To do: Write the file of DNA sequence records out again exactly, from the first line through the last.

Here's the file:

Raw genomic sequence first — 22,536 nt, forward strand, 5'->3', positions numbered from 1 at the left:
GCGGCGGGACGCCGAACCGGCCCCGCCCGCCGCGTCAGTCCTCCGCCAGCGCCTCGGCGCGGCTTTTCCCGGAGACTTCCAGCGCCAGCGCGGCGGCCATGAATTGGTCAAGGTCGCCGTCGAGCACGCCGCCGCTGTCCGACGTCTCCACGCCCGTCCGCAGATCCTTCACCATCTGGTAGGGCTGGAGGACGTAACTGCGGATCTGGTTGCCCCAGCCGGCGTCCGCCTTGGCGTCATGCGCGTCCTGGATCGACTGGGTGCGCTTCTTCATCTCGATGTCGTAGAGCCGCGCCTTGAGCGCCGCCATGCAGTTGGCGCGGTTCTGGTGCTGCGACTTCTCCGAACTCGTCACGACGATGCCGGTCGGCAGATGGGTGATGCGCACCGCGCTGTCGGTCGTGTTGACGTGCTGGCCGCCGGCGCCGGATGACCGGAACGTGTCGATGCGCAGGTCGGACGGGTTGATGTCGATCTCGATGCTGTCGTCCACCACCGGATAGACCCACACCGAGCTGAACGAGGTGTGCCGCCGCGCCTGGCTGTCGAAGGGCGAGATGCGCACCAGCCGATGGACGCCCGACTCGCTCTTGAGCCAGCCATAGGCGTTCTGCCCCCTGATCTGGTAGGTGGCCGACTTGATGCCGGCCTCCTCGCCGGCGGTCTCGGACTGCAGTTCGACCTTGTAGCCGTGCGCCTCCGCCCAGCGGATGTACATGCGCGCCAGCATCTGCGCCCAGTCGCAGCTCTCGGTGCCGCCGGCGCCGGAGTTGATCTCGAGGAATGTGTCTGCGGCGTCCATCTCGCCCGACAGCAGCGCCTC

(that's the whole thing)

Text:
Raw genomic sequence first — 22,536 nt, forward strand, 5'->3', positions numbered from 1 at the left:
GCGGCGGGACGCCGAACCGGCCCCGCCCGCCGCGTCAGTCCTCCGCCAGCGCCTCGGCGCGGCTTTTCCCGGAGACTTCCAGCGCCAGCGCGGCGGCCATGAATTGGTCAAGGTCGCCGTCGAGCACGCCGCCGCTGTCCGACGTCTCCACGCCCGTCCGCAGATCCTTCACCATCTGGTAGGGCTGGAGGACGTAACTGCGGATCTGGTTGCCCCAGCCGGCGTCCGCCTTGGCGTCATGCGCGTCCTGGATCGACTGGGTGCGCTTCTTCATCTCGATGTCGTAGAGCCGCGCCTTGAGCGCCGCCATGCAGTTGGCGCGGTTCTGGTGCTGCGACTTCTCCGAACTCGTCACGACGATGCCGGTCGGCAGATGGGTGATGCGCACCGCGCTGTCGGTCGTGTTGACGTGCTGGCCGCCGGCGCCGGATGACCGGAACGTGTCGATGCGCAGGTCGGACGGGTTGATGTCGATCTCGATGCTGTCGTCCACCACCGGATAGACCCACACCGAGCTGAACGAGGTGTGCCGCCGCGCCTGGCTGTCGAAGGGCGAGATGCGCACCAGCCGATGGACGCCCGACTCGCTCTTGAGCCAGCCATAGGCGTTCTGCCCCCTGATCTGGTAGGTGGCCGACTTGATGCCGGCCTCCTCGCCGGCGGTCTCGGACTGCAGTTCGACCTTGTAGCCGTGCGCCTCCGCCCAGCGGATGTACATGCGCGCCAGCATCTGCGCCCAGTCGCAGCTCTCGGTGCCGCCGGCGCCGGAGTTGATCTCGAGGAATGTGTCTGCGGCGTCCATCTCGCCCGACAGCAGCGCCTC